You may have heard horror stories about prostate exams. They are an uncomfortable, invasive, and necessary procedure to monitor your manly health as you age. But when exactly should you expect to have your first prostate exam?

When Should I Get My First Prostate Exam

Many men put off getting a prostate exam, which could lead to several potentially catastrophic health issues. Don’t let discomfort get in the way of your health. 

Though there are several options for maintaining a healthy prostate at home, such as taking supplements like Prostate 911, you still need to take measures that involve professional medical checkups. You can’t simply rely on supplements or natural methods to monitor your prostate health. 

According to the CDC, all men are at risk for prostate cancer. In fact, 13 out of every 100 men will be diagnosed with prostate cancer in their lifetime. Of those 13, two to three men will die of prostate cancer. The American Cancer Society states that prostate cancer is the second leading cause of death in American men behind only lung cancer. 

Getting a regular prostate exam can help to identify, diagnose early, and provide potentially life-saving treatment on the onset of cancer. It can also help a man change his habits to better prevent his chances of getting cancer and other prostate issues. Keep reading to find out more important information about what a prostate exam is, the importance of getting one regularly, and more facts about positive prostate health. 

What Is A Prostate Exam?

A prostate exam is a screening medical test checking for early signs of prostate cancer or other abnormalities. The prostate is a walnut-sized organ located just below the bladder and in front of the rectum. A typical prostate exam generally has two main steps: 

  1. PSA blood test – This test measures your blood for prostate-specific antigens or a lack thereof.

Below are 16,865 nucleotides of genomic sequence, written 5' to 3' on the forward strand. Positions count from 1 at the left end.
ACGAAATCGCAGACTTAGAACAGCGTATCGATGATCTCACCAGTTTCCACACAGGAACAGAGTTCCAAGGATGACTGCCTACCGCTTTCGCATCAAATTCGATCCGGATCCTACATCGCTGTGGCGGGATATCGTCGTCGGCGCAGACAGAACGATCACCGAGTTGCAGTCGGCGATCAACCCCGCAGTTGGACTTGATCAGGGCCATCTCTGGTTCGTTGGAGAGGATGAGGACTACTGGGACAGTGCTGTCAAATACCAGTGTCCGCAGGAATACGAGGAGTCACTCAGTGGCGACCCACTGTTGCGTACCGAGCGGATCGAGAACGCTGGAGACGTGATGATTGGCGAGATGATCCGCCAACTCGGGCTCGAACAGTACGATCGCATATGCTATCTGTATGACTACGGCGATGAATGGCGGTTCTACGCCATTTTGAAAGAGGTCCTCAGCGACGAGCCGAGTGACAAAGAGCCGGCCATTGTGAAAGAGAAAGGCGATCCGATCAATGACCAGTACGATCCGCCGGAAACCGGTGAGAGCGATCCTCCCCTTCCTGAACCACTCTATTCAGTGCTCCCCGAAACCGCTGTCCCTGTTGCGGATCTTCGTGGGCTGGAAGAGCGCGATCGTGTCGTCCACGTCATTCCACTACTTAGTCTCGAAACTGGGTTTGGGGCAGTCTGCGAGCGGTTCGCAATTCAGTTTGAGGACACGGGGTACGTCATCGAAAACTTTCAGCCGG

2. Digital Rectal Exam (DRE) – A healthcare provider will carefully insert his gloved finger (digit) into a patient’s rectum in order to feel for potential abnormalities in the prostate. 

The DRE is the notorious method that is often joked about in pop culture and in social circles. While it might not be the most comfortable procedure, it’s a necessary one to check for or prevent issues that could be devastating to your health. 

Is A Prostate Exam Painful?

While a prostate exam certainly isn’t a comfortable experience, it only lasts a few seconds and usually isn’t painful, unless you have an underlying issue like hemorrhoids or anal fissures. In that case, you may find the prostate exam to be painful, and your doctor will probably tell you why donut cushion for hemorrhoids don’t work as well and what’s the best sitting position for you.

But overall, it’s a quick and easy process that is over before you know it. 

The worst part of a prostate exam is the build-up. But in reality, it’s over quickly and you’ve done the correct steps to watch out for your health. Many believe it’s only necessary to get a prostate exam later in life, but if you notice any issues or have any concerns, it doesn’t hurt to get checked out earlier on in your life. 

What Are Common Prostate Issues?

According to Better Health, there are three main issues that arise in the prostate, and all have different symptoms and levels of severity. We break them down below. 

Prostate Inflammation (Prostatitis) 

Prostatitis is more common in younger men between the ages of 30 and 50. The two main types of prostatitis are: 

  1. Bacterial prostatitis, caused by an acute or chronic bacterial infection